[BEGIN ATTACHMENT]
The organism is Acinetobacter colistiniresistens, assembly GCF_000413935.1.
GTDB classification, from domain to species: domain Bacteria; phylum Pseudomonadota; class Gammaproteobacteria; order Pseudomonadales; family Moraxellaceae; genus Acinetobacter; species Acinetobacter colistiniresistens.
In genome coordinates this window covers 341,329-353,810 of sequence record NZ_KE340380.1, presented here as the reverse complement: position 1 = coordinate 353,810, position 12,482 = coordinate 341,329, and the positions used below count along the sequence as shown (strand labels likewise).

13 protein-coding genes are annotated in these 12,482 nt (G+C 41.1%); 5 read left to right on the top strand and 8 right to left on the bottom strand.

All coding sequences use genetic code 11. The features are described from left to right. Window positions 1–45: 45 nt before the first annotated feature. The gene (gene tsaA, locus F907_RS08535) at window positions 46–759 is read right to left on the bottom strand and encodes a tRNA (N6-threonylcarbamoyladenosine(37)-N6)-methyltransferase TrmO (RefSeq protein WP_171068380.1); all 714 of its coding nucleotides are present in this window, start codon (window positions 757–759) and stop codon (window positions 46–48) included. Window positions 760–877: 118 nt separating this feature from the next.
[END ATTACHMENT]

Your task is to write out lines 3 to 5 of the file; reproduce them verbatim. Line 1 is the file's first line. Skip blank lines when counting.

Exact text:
In genome coordinates this window covers 341,329-353,810 of sequence record NZ_KE340380.1, presented here as the reverse complement: position 1 = coordinate 353,810, position 12,482 = coordinate 341,329, and the positions used below count along the sequence as shown (strand labels likewise).

13 protein-coding genes are annotated in these 12,482 nt (G+C 41.1%); 5 read left to right on the top strand and 8 right to left on the bottom strand.

All coding sequences use genetic code 11. The features are described from left to right. Window positions 1–45: 45 nt before the first annotated feature. The gene (gene tsaA, locus F907_RS08535) at window positions 46–759 is read right to left on the bottom strand and encodes a tRNA (N6-threonylcarbamoyladenosine(37)-N6)-methyltransferase TrmO (RefSeq protein WP_171068380.1); all 714 of its coding nucleotides are present in this window, start codon (window positions 757–759) and stop codon (window positions 46–48) included. Window positions 760–877: 118 nt separating this feature from the next.